So I'm kind of ...crazy. Sometimes. I get bizarre ideas like "How do I calculate the IQ of the IQ test?"

The answer actually came to me today when I was discussing with a friend how vague or specific the questions of a test should be to accurately depict IQ as much as possible. At the worst vagueness, it's useless and an inapplicable skill. At the worst specific, it's only useful for THAT test and nothing else. I thought there might be a sweet spot, but it had to lean to the vague side otherwise it's too subjective.

Plotting vagueness = 0, specific = 9 on a horizontal line like so:

0, 1, 2, 3, 4, 5, 6, 7, 8, 9

I estimated that a 3 would be the best. I tried finding the mean, median, and range and then meaning that and inversing its square from the length of the string. That's derpspeak for I averaged it, a lot. The answer? Motherfucking 3. I was spot-on. I realized there was an error if I started with 0 because I couldn't find the true median, so I went 1..10 (the .. means inclusive sets) and as expected, it was 4. Since the vagueness was the floor and the specific was the ceiling, I could replace the ceiling with ANY number and calculate its "sweet spot". Which I'm now just calling IQ. So I then calculated the IQ of the IQ test (1..300).

I guessed 128.It was 128 dead on. In other words, 128 is the most desirable outcome for practical usage in every day life. You are above the cut of "normal" people but not prone to the insanities of the geniuses. This "sweet spot" was an estimate that I had used many times before by eyeing number sets that needed a low-end bias average, and I finally figured out the ALGORITHM my brain has been using to do this.

I wrote a code and plotted all of the ceilings divisible by 10 on a graph that I wanted to. Hundreds from 100-1500, also 50 and 10 randomly. In the code "w" is a variable for the ceiling.

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This algoithm has some bizarre properties. Firstly ONLY use numbers divisible by 10, it doesn't work any other way. Secondly, it appears to go up by 4's when ceiling is below 10. Then it goes up by 42's, then by 428's. You'll notice ANOTHER pattern. Ceilings that are 700 away (like 100 and 800) are exactly the lower value + 300. Which I find odd. The pattern continues to repeat. 200 ceiling is an IQ of 85 while 900 is IQ of 385.

Here's a data table I made:

Crazy as FUCK pattern. But note THIS about it: At 10, it's 40%. At 100 it's 42%. At 1000 it's 42.8%

It keeps getting more accurate in its percentage of the number as it climbs. So the IQ of any number, or better to say:

Most people end up in the 33.33~% range, or 1/3.

I guess 42 IS the answer to life, the universe, and everything. And I just calculated the question: What is the universe's sweet spot?

The best approximation I've gotten yet is 42.85714%

The answer actually came to me today when I was discussing with a friend how vague or specific the questions of a test should be to accurately depict IQ as much as possible. At the worst vagueness, it's useless and an inapplicable skill. At the worst specific, it's only useful for THAT test and nothing else. I thought there might be a sweet spot, but it had to lean to the vague side otherwise it's too subjective.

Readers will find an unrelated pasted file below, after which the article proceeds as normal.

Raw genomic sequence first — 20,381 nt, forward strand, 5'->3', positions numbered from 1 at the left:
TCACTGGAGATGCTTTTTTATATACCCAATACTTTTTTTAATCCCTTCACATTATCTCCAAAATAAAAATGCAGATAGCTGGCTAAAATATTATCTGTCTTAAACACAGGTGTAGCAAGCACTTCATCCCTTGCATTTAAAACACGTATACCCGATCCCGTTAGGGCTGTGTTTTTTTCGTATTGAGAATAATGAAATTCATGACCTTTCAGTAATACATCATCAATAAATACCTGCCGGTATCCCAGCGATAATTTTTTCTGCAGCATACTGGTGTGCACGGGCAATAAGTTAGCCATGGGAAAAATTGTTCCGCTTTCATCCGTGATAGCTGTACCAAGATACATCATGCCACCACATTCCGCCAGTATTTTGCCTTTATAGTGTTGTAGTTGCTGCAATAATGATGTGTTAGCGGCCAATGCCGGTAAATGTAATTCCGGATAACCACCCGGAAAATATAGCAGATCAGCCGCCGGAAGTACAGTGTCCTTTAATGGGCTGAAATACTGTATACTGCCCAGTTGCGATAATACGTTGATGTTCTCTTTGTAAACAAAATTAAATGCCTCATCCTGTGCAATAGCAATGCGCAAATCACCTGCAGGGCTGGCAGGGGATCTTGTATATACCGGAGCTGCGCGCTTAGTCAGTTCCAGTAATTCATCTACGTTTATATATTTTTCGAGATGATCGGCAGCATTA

Plotting vagueness = 0, specific = 9 on a horizontal line like so:

0, 1, 2, 3, 4, 5, 6, 7, 8, 9

I estimated that a 3 would be the best. I tried finding the mean, median, and range and then meaning that and inversing its square from the length of the string. That's derpspeak for I averaged it, a lot. The answer? Motherfucking 3. I was spot-on. I realized there was an error if I started with 0 because I couldn't find the true median, so I went 1..10 (the .. means inclusive sets) and as expected, it was 4. Since the vagueness was the floor and the specific was the ceiling, I could replace the ceiling with ANY number and calculate its "sweet spot". Which I'm now just calling IQ. So I then calculated the IQ of the IQ test (1..300).

I guessed 128.It was 128 dead on. In other words, 128 is the most desirable outcome for practical usage in every day life. You are above the cut of "normal" people but not prone to the insanities of the geniuses. This "sweet spot" was an estimate that I had used many times before by eyeing number sets that needed a low-end bias average, and I finally figured out the ALGORITHM my brain has been using to do this.

I wrote a code and plotted all of the ceilings divisible by 10 on a graph that I wanted to. Hundreds from 100-1500, also 50 and 10 randomly. In the code "w" is a variable for the ceiling.

This algoithm has some bizarre properties. Firstly ONLY use numbers divisible by 10, it doesn't work any other way. Secondly, it appears to go up by 4's when ceiling is below 10. Then it goes up by 42's, then by 428's. You'll notice ANOTHER pattern. Ceilings that are 700 away (like 100 and 800) are exactly the lower value + 300. Which I find odd. The pattern continues to repeat. 200 ceiling is an IQ of 85 while 900 is IQ of 385.

Here's a data table I made:

- Code:

*NOTE: The "A" before a number stands for power of 10. I use it so 1000+ won't go beyond 3 digits. A50 would be 1500. A00 is 1000 etc

A50 => 642

A40 => 599

A30 => 557

A20 => 514

A10 => 471

A00 => 428

900 => 385

800 => 342

700 => 299

600 => 257

500 => 214

400 => 171

300 => 128

200 => 85

100 => 42

050 => 21

010 => 4

Crazy as FUCK pattern. But note THIS about it: At 10, it's 40%. At 100 it's 42%. At 1000 it's 42.8%

It keeps getting more accurate in its percentage of the number as it climbs. So the IQ of any number, or better to say:

**The "sweet spot" of a range is approximately ~42.8%**Most people end up in the 33.33~% range, or 1/3.

I guess 42 IS the answer to life, the universe, and everything. And I just calculated the question: What is the universe's sweet spot?

The best approximation I've gotten yet is 42.85714%